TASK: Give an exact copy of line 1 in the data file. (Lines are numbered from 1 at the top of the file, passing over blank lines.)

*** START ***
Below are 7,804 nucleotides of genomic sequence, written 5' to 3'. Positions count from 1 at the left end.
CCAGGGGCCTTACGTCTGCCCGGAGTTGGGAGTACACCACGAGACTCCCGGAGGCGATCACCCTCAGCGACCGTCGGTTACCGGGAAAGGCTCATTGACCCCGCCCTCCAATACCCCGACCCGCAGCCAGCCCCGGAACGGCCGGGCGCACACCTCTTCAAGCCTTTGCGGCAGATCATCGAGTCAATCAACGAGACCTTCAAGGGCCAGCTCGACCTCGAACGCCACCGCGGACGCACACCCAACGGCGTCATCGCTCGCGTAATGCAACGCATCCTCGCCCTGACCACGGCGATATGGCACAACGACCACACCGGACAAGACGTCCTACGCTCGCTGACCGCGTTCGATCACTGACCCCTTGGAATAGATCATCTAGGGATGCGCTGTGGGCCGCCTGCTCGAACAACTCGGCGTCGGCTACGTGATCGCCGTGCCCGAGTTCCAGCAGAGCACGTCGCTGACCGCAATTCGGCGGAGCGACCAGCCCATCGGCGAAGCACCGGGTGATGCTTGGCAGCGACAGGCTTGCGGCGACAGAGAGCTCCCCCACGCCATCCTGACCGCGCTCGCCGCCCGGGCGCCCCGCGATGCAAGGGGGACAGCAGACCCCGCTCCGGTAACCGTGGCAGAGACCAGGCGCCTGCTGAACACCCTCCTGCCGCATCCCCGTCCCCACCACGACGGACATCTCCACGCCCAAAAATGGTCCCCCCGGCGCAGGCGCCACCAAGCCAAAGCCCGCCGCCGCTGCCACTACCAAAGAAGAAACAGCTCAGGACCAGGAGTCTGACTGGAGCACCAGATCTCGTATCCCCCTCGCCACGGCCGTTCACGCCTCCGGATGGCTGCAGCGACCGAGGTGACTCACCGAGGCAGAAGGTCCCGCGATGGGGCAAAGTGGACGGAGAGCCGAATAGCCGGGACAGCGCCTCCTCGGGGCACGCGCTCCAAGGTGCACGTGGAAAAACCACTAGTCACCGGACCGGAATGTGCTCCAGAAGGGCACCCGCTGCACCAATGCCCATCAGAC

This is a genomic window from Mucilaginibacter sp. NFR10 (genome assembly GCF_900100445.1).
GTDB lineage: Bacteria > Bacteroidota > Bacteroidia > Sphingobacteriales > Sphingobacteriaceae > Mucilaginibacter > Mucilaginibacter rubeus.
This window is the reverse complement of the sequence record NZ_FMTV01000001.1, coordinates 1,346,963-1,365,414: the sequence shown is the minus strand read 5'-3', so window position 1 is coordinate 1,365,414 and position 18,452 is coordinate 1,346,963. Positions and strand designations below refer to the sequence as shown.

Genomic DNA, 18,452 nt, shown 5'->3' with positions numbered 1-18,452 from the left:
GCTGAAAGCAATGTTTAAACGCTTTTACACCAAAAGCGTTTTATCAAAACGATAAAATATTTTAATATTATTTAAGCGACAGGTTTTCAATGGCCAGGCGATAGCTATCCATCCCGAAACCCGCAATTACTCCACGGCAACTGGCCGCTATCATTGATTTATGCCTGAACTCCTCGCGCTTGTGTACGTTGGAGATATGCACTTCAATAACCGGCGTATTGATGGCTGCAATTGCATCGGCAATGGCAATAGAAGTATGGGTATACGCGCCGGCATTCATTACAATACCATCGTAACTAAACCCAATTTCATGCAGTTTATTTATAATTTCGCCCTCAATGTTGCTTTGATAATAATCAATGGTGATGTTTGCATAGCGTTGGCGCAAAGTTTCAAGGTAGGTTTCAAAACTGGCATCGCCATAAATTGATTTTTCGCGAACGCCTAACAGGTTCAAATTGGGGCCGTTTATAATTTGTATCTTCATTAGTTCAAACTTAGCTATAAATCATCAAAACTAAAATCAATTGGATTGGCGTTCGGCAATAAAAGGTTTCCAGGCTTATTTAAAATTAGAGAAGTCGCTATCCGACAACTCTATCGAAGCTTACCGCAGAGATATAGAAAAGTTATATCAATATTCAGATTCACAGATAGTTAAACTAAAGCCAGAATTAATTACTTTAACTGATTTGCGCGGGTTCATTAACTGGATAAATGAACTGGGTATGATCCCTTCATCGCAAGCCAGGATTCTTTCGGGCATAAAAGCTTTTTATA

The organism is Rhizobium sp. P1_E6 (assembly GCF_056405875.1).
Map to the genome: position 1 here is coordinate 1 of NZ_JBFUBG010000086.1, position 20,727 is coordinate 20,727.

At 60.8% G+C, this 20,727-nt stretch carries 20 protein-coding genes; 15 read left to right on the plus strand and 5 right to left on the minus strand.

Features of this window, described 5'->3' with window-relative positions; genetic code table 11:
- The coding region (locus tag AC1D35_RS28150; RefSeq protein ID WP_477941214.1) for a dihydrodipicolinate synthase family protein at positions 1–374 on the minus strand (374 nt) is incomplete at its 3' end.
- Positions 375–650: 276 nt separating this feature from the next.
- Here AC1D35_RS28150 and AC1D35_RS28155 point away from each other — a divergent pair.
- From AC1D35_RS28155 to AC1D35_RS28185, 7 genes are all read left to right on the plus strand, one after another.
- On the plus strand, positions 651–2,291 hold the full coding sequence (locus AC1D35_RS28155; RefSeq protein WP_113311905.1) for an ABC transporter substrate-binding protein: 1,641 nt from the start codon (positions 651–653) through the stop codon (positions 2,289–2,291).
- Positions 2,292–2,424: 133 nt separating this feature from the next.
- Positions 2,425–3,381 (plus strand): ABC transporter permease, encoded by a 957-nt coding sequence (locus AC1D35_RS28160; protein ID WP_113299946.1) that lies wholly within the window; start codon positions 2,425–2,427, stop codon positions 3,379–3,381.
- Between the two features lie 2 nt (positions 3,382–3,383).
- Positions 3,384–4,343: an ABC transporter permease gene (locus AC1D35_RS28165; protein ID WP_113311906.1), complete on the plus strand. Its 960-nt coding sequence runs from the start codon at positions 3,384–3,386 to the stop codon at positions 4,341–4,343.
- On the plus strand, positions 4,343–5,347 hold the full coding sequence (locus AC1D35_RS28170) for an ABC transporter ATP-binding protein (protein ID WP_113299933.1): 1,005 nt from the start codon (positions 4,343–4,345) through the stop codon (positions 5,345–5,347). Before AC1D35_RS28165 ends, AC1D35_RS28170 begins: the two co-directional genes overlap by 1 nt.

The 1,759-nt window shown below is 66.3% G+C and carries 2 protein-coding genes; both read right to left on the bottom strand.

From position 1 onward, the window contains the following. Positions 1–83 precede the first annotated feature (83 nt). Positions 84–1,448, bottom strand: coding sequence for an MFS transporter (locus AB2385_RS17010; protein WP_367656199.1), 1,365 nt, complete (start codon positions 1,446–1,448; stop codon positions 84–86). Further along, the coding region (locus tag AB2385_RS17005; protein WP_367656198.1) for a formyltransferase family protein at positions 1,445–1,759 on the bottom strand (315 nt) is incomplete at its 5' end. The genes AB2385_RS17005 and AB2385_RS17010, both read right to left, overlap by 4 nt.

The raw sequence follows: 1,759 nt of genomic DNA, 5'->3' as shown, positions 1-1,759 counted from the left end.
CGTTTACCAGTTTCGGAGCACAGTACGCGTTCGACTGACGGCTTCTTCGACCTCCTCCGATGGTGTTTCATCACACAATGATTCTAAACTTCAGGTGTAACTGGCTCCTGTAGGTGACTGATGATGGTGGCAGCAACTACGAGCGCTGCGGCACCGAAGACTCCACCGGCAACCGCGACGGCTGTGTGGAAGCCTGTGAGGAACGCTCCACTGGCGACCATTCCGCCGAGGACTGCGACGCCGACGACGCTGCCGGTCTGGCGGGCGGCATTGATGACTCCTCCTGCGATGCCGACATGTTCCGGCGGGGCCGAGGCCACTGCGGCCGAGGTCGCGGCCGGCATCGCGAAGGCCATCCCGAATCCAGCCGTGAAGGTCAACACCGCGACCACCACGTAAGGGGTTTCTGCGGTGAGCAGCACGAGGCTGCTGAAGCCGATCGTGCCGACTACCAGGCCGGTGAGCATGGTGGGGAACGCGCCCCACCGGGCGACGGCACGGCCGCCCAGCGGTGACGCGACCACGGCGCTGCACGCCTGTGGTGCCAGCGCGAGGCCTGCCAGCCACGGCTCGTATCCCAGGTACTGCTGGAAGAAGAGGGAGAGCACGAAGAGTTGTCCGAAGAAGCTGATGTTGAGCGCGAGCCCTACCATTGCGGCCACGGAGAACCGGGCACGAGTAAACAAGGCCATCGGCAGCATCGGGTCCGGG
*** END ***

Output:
Below are 7,804 nucleotides of genomic sequence, written 5' to 3'. Positions count from 1 at the left end.